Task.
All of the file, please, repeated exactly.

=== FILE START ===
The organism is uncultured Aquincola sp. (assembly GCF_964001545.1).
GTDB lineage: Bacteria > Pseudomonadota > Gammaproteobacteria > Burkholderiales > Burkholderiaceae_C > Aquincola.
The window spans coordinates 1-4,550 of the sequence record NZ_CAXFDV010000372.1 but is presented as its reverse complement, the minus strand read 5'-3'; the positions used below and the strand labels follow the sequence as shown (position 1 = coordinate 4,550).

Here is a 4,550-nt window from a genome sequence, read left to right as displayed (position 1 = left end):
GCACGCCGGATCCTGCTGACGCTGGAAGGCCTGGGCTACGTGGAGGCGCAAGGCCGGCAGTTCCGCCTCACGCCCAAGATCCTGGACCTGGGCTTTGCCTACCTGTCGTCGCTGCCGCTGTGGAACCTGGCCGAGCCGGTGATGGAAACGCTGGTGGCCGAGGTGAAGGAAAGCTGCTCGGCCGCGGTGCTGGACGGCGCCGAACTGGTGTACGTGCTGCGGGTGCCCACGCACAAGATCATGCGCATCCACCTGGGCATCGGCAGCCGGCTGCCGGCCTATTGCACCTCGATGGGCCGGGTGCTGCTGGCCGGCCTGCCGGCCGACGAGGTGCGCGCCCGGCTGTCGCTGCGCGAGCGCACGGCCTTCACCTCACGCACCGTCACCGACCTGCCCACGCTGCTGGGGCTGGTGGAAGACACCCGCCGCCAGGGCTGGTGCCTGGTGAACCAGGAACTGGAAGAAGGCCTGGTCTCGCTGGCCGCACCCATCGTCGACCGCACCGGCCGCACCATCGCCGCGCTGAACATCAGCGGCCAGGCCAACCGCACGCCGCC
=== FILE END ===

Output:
The organism is uncultured Aquincola sp. (assembly GCF_964001545.1).
GTDB lineage: Bacteria > Pseudomonadota > Gammaproteobacteria > Burkholderiales > Burkholderiaceae_C > Aquincola.
The window spans coordinates 1-4,550 of the sequence record NZ_CAXFDV010000372.1 but is presented as its reverse complement, the minus strand read 5'-3'; the positions used below and the strand labels follow the sequence as shown (position 1 = coordinate 4,550).

Here is a 4,550-nt window from a genome sequence, read left to right as displayed (position 1 = left end):
GCACGCCGGATCCTGCTGACGCTGGAAGGCCTGGGCTACGTGGAGGCGCAAGGCCGGCAGTTCCGCCTCACGCCCAAGATCCTGGACCTGGGCTTTGCCTACCTGTCGTCGCTGCCGCTGTGGAACCTGGCCGAGCCGGTGATGGAAACGCTGGTGGCCGAGGTGAAGGAAAGCTGCTCGGCCGCGGTGCTGGACGGCGCCGAACTGGTGTACGTGCTGCGGGTGCCCACGCACAAGATCATGCGCATCCACCTGGGCATCGGCAGCCGGCTGCCGGCCTATTGCACCTCGATGGGCCGGGTGCTGCTGGCCGGCCTGCCGGCCGACGAGGTGCGCGCCCGGCTGTCGCTGCGCGAGCGCACGGCCTTCACCTCACGCACCGTCACCGACCTGCCCACGCTGCTGGGGCTGGTGGAAGACACCCGCCGCCAGGGCTGGTGCCTGGTGAACCAGGAACTGGAAGAAGGCCTGGTCTCGCTGGCCGCACCCATCGTCGACCGCACCGGCCGCACCATCGCCGCGCTGAACATCAGCGGCCAGGCCAACCGCACGCCGCC